The Roku platform is the same as that included on Roku streaming sticks, and features a straightforward and easily laid-out OS, making it easy to select different streaming apps (of which there are many) as well as source inputs like game consoles.

Roku sets aside, Hisense's smart TV OS can also be a little hit and miss across its different models. Some feature a flashy Vidaa U OS (don't ask us why it's called that), while others settle for a more prosaic Android TV platform – and even within those categories performance and app support can vary. 

Back in 2020 Hisense TVs featured some oddly half-baked applications, including a 'free' TV streaming service that just loaded up YouTube videos (in the UK at least), and a Vidaa Art mode that pulls landscape drawings from DeviantArt – rather that the museums and galleries of Samsung's Art Mode on The Frame.

Thankfully, these OS issues can be sidestepped entirely – if you have them – by using a streaming box or streaming stick such as the Chromecast Ultra, Roku Streaming Stick+ or Nvidia Shield TV. Watching movies on a 4K Blu-ray player, too, shouldn't run into these issues.

Hisense smart TV reviews

Should I buy a Hisense TV?

Vidaa U: some half-baked content services, and no Disney Plus (Image credit: TechRadar)

Perhaps most crucially, what did TechRadar make of Hisense's latest TV sets?

We've reviewed Hisense televisions of all sizes and price ranges – and you can check out our full thoughts with the links below:

US

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Hisense H9G Quantum Series TV review: This successor to the H8G offers an excellent 4K HDR picture, a solid OS, and a good selection of ports. Audio isn't great, but otherwise this is a high-performing TV available at a surprisingly mid-range price.

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Hisense H8G Quantum Series TV review: The Hisense H8G Quantum Series does so much at a price that will make you wonder why you'd even consider “premium” televisions. Overall this is an affordable, high-quality television and we highly recommend it.

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Hisense R8F 4K ULED TV review: Hisense adds its proprietary ULED technology to a Roku TV, offering boosted brightness, contrast, color and motion handling. The only downside is that the bass response isn't all that powerful, and might mean you need to invest in a soundbar.

UK

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Hisense U7QF ULED TV review: The U7QF isn't the flagship Hisense TV for 2020, but it still makes a great case as a mid-price LCD with exceptional brightness control, decent HDR, and a sleek TV stand solution. Notable motion problems are mainly what holds it back from greatness. Just £599 for the 55-inch model or £799 for the 65-inch.

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Hisense U7B ULED TV review: While the Hisense H55U7B ultimately comes up a bit short on the picture quality, mostly due to some backlight and motion problems, it’s ambitious and feature-rich enough to still add up to a potentially tempting package. It costs just £499 too.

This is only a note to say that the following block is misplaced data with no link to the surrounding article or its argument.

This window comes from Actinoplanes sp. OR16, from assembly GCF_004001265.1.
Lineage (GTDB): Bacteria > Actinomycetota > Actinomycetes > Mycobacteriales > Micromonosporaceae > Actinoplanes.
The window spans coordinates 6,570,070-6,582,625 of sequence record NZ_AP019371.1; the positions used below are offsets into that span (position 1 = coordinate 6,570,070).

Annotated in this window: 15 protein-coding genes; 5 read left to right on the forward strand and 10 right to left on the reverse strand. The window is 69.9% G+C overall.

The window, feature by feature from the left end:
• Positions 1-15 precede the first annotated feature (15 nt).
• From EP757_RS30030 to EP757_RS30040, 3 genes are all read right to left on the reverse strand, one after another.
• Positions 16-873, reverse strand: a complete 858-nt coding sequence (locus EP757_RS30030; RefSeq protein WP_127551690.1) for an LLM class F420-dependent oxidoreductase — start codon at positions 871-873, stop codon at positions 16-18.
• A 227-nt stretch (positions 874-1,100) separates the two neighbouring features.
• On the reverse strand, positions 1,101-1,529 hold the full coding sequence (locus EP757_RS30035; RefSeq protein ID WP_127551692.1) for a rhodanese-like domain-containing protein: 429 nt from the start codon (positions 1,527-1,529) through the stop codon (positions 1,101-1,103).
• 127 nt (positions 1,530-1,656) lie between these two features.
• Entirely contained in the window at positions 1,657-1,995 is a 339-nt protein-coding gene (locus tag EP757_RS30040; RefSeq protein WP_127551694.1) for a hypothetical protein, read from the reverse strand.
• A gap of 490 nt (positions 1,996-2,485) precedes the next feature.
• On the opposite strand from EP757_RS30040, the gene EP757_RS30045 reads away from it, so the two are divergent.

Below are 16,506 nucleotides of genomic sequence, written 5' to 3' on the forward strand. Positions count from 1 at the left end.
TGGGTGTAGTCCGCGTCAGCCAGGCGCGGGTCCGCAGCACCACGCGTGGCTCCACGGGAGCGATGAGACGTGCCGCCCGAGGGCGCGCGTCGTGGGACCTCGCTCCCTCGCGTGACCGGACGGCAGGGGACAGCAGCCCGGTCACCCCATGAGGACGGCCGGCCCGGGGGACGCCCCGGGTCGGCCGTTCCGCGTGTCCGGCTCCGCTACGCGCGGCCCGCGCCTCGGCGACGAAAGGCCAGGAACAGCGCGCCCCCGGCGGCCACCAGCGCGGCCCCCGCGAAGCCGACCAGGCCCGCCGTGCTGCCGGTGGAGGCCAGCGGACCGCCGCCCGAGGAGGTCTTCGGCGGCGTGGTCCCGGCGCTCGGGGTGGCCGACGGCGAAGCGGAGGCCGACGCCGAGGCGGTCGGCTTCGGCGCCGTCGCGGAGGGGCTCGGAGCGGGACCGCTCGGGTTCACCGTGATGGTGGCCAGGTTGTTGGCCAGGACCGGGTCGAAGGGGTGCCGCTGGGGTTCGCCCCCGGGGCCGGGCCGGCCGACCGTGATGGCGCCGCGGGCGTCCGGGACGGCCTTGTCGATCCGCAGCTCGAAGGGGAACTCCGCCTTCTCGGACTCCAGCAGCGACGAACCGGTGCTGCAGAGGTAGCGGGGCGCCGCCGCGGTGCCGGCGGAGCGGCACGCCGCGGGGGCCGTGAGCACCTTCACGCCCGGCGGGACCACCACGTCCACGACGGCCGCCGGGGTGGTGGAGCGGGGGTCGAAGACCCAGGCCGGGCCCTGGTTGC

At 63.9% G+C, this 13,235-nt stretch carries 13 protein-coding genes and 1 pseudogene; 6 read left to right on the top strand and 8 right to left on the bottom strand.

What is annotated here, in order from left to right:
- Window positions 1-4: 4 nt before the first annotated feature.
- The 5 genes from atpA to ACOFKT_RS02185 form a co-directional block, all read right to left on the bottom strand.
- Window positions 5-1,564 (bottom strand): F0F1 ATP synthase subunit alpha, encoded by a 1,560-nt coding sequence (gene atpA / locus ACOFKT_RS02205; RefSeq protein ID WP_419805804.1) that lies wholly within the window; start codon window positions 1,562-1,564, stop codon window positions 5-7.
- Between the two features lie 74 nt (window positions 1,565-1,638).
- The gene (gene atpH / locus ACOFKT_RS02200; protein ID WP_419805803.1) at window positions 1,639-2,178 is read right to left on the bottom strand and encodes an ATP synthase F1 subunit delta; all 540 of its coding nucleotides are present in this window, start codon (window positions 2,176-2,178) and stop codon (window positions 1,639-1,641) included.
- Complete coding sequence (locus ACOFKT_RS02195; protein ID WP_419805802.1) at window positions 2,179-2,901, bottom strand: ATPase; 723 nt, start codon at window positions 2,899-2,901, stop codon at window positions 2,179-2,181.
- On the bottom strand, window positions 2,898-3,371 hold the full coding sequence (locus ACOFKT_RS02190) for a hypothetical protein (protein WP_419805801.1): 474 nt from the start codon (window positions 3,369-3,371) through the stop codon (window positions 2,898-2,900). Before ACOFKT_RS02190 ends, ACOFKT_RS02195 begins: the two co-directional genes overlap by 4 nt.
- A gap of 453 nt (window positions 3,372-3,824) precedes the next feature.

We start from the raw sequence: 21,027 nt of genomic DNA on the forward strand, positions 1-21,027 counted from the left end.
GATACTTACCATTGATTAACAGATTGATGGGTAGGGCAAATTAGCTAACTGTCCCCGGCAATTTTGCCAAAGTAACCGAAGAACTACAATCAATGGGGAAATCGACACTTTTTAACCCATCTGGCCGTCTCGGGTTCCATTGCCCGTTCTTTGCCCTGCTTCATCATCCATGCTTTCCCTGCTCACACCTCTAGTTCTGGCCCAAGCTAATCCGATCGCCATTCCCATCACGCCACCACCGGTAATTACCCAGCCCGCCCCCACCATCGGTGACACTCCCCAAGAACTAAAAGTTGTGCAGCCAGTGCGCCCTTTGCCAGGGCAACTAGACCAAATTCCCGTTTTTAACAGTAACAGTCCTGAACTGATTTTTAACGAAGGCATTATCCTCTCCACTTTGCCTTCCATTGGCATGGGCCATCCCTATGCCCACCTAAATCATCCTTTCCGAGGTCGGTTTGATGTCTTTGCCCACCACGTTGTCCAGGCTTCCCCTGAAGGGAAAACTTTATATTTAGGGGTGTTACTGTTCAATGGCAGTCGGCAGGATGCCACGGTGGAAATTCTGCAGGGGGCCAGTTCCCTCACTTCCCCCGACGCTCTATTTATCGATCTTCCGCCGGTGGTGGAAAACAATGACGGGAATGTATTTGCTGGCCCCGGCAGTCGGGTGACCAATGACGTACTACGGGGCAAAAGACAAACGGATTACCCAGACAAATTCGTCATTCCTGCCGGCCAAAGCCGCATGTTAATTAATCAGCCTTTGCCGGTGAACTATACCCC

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Hisense O8B OLED TV review: The cheapest OLED TV on the market inevitably comes with some compromises. At £1,399 for the 55-inch UK model, was it worth the trade off?

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Hisense U8B ULED TV review: One for the UK only, but this high-spec TV comes in at only £999 for a 65-inch model, offering a big-impact screen at a pretty low price.

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Hisense Roku TV (R50B7120UK) review: The Hisense Roku TV is a brilliant introduction of the Hisense-Roku collaboration for the UK. With a strong and vivid picture, great HDR for the price, and the Roku smart platform to sweeten the deal, this is undoubtedly one of the best televisions under £500 you can get right now.

AU

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Hisense 65SX Dual Cell TV review: Hisense's new Dual Cell technology offers the best contrast levels of any LED/LCD television we've seen to date, achieving blacks approaching that of an OLED without sacrificing brightness. That said, the 65SX suffers somewhat from image processing issues.

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Hisense U80G ULED 8K TV review: Leaving behind the image processing issues of previous TV models, Hisense knocks it out of the park with its first 8K television, achieving brilliant visuals and delivering the high-end features expected from flagship TVs in 2021. This TV is currently only available in Australia but should be launching in the UK and US later in 2021.

  • For our top TV picks, our guide to the best TVs 2021 is here to help
Henry St Leger

Henry is TechRadar's News & Features Editor, covering the stories of the day with verve, moxie, and aplomb. He's spent the past three years reporting on TVs, projectors and smart speakers as well as gaming and VR – including a stint as the website's Home Cinema Editor – and has been interviewed live on both BBC World News and Channel News Asia, discussing the future of transport and 4K resolution televisions respectively. As a graduate of English Literature and persistent theatre enthusiast, he'll usually be found forcing Shakespeare puns into his technology articles, which he thinks is what the Bard would have wanted. Bylines include Edge, T3, and Little White Lies.